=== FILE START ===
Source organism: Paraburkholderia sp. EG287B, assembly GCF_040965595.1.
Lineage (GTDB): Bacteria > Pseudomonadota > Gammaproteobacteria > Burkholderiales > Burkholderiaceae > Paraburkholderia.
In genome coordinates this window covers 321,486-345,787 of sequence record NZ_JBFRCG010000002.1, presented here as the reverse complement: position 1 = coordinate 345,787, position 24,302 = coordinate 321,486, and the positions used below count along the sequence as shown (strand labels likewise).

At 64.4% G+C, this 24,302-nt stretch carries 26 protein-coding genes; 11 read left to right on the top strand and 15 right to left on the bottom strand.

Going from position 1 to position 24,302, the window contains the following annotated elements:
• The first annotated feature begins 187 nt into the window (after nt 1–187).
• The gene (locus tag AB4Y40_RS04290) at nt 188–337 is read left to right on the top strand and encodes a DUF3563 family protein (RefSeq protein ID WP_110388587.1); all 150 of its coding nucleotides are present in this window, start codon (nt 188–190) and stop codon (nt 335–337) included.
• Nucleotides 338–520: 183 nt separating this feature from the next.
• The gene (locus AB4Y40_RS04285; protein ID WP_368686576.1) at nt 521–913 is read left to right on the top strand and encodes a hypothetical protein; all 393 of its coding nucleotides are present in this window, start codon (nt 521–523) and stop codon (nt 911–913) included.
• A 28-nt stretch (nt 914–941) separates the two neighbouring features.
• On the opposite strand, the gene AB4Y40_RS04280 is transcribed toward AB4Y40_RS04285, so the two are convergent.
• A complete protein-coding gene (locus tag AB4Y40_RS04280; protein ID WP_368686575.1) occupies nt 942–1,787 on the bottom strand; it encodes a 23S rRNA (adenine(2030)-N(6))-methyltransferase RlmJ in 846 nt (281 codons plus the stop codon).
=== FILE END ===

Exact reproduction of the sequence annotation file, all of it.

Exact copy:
Source organism: Paraburkholderia sp. EG287B, assembly GCF_040965595.1.
Lineage (GTDB): Bacteria > Pseudomonadota > Gammaproteobacteria > Burkholderiales > Burkholderiaceae > Paraburkholderia.
In genome coordinates this window covers 321,486-345,787 of sequence record NZ_JBFRCG010000002.1, presented here as the reverse complement: position 1 = coordinate 345,787, position 24,302 = coordinate 321,486, and the positions used below count along the sequence as shown (strand labels likewise).

At 64.4% G+C, this 24,302-nt stretch carries 26 protein-coding genes; 11 read left to right on the top strand and 15 right to left on the bottom strand.

Going from position 1 to position 24,302, the window contains the following annotated elements:
• The first annotated feature begins 187 nt into the window (after nt 1–187).
• The gene (locus tag AB4Y40_RS04290) at nt 188–337 is read left to right on the top strand and encodes a DUF3563 family protein (RefSeq protein ID WP_110388587.1); all 150 of its coding nucleotides are present in this window, start codon (nt 188–190) and stop codon (nt 335–337) included.
• Nucleotides 338–520: 183 nt separating this feature from the next.
• The gene (locus AB4Y40_RS04285; protein ID WP_368686576.1) at nt 521–913 is read left to right on the top strand and encodes a hypothetical protein; all 393 of its coding nucleotides are present in this window, start codon (nt 521–523) and stop codon (nt 911–913) included.
• A 28-nt stretch (nt 914–941) separates the two neighbouring features.
• On the opposite strand, the gene AB4Y40_RS04280 is transcribed toward AB4Y40_RS04285, so the two are convergent.
• A complete protein-coding gene (locus tag AB4Y40_RS04280; protein ID WP_368686575.1) occupies nt 942–1,787 on the bottom strand; it encodes a 23S rRNA (adenine(2030)-N(6))-methyltransferase RlmJ in 846 nt (281 codons plus the stop codon).